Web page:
Japan’s Fugaku supercomputer became the world’s fastest computer last June 23, according to a report. It carries out 2.8 times more calculations per second than an IBM machine in the US.
The Japanese innovation broke the four-year record of the US machine called Summit, returning the crown to the Land of the Rising Sun for the first time after 11 years.
Fujitsu, Japan’s Riken scientific research center, developed the Fugaku supercomputer. All supercomputers run over 1000 times faster than a normal computer.
Its performance was at 415.53 petaflops, 2.8 times faster than second-place Summit’s 148.6 petaflops.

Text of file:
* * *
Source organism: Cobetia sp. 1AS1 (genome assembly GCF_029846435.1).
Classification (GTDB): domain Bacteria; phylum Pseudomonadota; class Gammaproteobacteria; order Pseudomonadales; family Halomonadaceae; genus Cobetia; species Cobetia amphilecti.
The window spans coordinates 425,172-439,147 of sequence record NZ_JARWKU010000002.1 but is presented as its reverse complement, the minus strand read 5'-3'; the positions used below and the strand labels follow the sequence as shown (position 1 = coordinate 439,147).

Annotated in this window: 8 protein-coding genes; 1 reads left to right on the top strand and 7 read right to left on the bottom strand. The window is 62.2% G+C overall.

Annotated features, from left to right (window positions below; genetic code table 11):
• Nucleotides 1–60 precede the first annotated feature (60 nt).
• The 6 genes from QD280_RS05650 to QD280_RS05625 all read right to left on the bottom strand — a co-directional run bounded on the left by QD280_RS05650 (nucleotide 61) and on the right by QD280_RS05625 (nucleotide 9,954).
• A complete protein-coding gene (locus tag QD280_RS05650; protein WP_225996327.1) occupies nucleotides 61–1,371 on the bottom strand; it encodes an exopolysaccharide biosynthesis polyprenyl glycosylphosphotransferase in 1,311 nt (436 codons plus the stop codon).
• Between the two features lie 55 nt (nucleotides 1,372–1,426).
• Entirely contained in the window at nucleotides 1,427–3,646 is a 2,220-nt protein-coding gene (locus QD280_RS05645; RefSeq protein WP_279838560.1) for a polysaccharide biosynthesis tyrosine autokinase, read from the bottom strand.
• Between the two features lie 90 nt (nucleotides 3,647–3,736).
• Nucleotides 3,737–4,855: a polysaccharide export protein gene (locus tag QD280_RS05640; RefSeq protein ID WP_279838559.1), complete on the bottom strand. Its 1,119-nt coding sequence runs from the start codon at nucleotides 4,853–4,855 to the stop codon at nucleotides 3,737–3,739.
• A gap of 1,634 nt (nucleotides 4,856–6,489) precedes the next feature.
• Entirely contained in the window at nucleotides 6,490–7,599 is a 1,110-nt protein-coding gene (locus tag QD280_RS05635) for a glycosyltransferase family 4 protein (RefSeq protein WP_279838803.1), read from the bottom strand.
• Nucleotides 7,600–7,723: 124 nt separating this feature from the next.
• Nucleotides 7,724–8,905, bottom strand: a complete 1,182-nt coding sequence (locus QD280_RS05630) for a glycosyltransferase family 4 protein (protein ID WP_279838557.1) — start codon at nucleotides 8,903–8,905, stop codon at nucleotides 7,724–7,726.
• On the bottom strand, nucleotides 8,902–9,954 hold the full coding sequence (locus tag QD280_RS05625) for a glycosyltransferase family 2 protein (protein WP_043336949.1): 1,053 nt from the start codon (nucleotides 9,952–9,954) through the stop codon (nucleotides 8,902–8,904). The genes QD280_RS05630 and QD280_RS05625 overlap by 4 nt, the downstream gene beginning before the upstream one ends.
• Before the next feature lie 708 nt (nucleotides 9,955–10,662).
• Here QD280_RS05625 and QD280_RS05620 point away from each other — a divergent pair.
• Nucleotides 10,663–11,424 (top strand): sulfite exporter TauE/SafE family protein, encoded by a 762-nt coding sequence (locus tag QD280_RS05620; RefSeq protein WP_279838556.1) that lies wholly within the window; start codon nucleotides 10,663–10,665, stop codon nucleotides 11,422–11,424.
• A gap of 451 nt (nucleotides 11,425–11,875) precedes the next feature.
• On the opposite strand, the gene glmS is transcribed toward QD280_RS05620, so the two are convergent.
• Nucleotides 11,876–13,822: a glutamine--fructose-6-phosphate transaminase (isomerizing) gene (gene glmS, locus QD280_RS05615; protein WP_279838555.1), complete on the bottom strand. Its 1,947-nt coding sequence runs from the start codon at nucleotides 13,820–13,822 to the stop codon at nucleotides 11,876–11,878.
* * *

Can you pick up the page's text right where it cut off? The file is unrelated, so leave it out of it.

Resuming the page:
It gets the first spot in the Top500 ranks of the world’s most powerful non-distributed computer systems. It also topped HPCG and HPL-AI.
Fugaku means Mount Fuji in Japanese. Its operation will be in full swing starting April 2021, six years after its development.
Nonetheless, the computer is currently working to combat COVID-19 pandemic. The room sized Fugaku is currently in Kobe.
The supercomputer is running simulations on how droplets would spread on office spaces with partitions installed or packed trains with windows open.
Supercomputers are super-fast processing powers. Governments use these to simulate nuclear blasts to perform virtual weapons testing.
They are also for modeling climate systems and biotechnology research, according to an article.